DANVILLE, Calif. (KGO) -- Husband and wife Farhan Jalil and Amna Farhan, Danville residents, started their day with horrible news - a suicide bombing in Lahore, where both of them lived before moving to the U.S.
"Everything about this attack blows up your mind. Like why would somebody do that?" Farhan asked.
The bomb was detonated within several feet of a swing set.
At least 69 people were killed and 300 more injured, many of them women and children.
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Fortunately, no one they knew were among the casualties, but they worry about the emotional toll the escalating violence is taking on their friends and family.
"Every time you hear about this that happens, you think about their kids and the environment, the stress that they have now been brought up into," Farhan said.
This was the third bombing in Pakistan in this month lone. This time, a splinter factor of the Pakistani Taliban is claiming responsibility, saying that Christians were the target.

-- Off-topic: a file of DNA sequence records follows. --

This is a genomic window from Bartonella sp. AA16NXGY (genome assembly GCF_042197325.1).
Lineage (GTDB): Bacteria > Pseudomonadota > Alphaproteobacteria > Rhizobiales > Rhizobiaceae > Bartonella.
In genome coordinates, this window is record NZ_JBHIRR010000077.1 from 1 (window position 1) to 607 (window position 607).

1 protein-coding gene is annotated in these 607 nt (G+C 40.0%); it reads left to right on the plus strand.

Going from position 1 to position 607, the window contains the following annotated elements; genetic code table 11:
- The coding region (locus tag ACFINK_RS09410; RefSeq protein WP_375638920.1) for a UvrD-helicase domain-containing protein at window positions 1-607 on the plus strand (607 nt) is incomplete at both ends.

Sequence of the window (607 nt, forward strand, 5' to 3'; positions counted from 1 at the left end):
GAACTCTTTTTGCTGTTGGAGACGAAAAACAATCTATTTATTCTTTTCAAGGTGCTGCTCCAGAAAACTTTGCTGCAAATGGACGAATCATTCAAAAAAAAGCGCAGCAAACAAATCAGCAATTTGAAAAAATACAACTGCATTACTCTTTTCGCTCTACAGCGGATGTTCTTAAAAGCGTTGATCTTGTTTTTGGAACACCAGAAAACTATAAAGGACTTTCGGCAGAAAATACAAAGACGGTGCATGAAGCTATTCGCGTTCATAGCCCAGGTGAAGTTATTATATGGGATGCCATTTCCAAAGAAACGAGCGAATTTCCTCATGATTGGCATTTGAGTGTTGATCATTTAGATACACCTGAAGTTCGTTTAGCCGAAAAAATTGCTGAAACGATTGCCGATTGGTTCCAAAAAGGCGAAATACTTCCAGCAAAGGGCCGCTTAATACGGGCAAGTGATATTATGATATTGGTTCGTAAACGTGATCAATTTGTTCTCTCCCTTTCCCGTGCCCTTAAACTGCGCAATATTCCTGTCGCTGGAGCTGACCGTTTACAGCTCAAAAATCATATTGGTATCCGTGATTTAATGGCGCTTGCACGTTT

"We are very, very sad and feeling so upset because it's the day of our worship, it's the day of our holy festival and the terrorists have attacked innocent people," Pakistan Minister of Ports and Shipping Karman Michael said.
Jalil and Farhan have been doing what they can to help the situation in their homeland, despite living half a world away.
They help raise money for schools, hoping that access to more education will stop the spread of extremism.
"So just to raise awareness and education. As you get people educated, hopefully it will open their minds," Jalil said.
The chief minister in Punjab has ordered three days of mourning. The U.S. condemns the attack, the State Department saying, in part, attacks like these "only deepen our shared resolve to defeat terrorism around the world."
Bay Area Pakistanis react to deadly attack on Lahore